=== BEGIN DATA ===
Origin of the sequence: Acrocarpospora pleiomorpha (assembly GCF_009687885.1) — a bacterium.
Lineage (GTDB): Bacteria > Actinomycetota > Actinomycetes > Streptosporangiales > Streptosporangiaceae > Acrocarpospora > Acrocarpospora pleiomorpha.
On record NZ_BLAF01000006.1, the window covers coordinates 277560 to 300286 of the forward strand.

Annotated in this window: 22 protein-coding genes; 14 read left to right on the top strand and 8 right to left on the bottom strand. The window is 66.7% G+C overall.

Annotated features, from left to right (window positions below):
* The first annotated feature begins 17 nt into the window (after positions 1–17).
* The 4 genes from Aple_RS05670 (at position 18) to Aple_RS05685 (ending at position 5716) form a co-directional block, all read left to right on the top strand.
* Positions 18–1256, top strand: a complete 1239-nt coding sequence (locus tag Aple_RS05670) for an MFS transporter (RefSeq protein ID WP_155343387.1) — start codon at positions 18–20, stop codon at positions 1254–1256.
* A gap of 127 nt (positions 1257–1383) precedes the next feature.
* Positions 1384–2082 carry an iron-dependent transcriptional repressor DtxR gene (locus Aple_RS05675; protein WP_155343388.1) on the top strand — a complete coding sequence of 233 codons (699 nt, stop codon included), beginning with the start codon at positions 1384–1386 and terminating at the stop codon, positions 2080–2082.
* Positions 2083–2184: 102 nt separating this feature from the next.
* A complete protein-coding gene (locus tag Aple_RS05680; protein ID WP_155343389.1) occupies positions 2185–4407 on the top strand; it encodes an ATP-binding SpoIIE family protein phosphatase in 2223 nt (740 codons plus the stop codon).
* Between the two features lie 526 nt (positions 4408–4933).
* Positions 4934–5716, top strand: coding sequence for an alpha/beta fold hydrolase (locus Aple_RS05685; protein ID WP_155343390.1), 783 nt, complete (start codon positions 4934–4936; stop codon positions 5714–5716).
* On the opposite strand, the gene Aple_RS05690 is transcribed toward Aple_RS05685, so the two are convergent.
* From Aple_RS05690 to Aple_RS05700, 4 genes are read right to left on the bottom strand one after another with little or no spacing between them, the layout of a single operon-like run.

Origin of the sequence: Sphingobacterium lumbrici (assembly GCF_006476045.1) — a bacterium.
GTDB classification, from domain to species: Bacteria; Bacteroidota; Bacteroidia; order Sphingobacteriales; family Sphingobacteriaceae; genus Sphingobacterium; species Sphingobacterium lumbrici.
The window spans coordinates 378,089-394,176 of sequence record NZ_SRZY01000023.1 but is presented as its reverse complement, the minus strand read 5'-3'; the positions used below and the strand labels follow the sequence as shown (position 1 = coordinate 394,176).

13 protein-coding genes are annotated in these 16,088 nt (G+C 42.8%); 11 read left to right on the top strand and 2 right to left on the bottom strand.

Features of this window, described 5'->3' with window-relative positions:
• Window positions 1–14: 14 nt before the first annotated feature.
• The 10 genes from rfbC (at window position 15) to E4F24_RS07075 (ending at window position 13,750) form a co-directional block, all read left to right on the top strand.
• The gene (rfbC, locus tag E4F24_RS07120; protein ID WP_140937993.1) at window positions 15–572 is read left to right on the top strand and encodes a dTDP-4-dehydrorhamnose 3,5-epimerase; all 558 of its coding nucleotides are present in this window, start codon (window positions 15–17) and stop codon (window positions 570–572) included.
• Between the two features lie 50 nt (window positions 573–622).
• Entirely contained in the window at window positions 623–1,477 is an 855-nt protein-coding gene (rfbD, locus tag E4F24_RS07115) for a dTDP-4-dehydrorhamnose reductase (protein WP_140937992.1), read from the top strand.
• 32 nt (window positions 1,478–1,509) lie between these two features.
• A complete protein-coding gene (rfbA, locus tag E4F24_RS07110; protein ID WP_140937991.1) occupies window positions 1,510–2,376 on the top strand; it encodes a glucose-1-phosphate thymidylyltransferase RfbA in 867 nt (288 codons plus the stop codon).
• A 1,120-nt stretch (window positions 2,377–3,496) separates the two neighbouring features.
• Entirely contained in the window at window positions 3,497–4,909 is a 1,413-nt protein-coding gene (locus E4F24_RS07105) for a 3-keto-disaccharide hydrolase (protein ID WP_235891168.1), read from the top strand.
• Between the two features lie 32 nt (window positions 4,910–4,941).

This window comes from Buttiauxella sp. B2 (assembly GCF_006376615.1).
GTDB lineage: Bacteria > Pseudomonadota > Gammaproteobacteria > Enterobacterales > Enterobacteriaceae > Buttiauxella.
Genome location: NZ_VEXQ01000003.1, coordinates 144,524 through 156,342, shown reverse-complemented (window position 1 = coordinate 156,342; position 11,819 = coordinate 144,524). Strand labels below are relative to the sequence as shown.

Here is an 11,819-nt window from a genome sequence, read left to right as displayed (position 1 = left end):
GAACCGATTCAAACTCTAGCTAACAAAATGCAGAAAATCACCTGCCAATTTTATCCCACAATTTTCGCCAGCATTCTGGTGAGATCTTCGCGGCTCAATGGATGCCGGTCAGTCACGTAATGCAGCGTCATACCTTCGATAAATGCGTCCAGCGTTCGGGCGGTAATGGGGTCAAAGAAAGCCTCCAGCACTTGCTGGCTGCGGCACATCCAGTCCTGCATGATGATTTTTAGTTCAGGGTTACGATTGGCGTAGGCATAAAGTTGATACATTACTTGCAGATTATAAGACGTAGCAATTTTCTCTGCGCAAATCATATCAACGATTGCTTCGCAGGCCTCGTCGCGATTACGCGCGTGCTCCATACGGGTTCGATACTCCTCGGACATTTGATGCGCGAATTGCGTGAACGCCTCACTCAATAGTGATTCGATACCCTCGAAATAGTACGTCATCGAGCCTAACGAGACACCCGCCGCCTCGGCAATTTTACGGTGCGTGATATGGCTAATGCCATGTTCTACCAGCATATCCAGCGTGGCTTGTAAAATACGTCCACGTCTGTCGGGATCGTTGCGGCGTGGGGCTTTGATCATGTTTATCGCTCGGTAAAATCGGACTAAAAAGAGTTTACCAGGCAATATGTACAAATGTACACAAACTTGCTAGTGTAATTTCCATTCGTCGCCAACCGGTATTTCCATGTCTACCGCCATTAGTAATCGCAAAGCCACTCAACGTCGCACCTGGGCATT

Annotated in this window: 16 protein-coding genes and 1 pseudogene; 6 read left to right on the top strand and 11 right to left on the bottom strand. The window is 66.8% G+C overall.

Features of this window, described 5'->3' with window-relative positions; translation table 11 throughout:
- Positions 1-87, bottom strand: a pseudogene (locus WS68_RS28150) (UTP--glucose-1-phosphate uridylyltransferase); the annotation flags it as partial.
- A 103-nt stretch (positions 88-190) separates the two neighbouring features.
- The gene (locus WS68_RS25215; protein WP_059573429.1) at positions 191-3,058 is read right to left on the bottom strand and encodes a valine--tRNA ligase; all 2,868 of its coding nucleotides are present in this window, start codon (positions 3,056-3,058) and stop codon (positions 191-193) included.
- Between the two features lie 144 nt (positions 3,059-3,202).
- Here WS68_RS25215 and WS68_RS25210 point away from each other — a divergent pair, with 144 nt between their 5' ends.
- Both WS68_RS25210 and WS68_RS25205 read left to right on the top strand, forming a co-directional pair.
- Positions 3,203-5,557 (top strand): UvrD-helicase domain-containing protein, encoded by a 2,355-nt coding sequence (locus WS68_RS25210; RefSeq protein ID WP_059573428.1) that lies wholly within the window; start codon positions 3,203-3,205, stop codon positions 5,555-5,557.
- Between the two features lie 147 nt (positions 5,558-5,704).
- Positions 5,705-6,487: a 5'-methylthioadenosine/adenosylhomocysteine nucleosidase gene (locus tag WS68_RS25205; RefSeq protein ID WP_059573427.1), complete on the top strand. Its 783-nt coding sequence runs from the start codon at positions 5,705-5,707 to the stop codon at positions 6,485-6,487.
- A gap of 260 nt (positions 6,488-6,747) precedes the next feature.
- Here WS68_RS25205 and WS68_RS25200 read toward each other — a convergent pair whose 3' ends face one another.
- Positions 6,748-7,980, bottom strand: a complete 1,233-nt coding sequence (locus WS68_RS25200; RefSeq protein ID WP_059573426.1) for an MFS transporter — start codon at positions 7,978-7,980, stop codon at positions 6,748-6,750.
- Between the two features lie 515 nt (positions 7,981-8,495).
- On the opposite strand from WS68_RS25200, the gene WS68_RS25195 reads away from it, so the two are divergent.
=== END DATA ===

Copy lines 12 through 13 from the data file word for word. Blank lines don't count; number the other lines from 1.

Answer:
* A complete protein-coding gene (locus tag Aple_RS05680; protein ID WP_155343389.1) occupies positions 2185–4407 on the top strand; it encodes an ATP-binding SpoIIE family protein phosphatase in 2223 nt (740 codons plus the stop codon).
* Between the two features lie 526 nt (positions 4408–4933).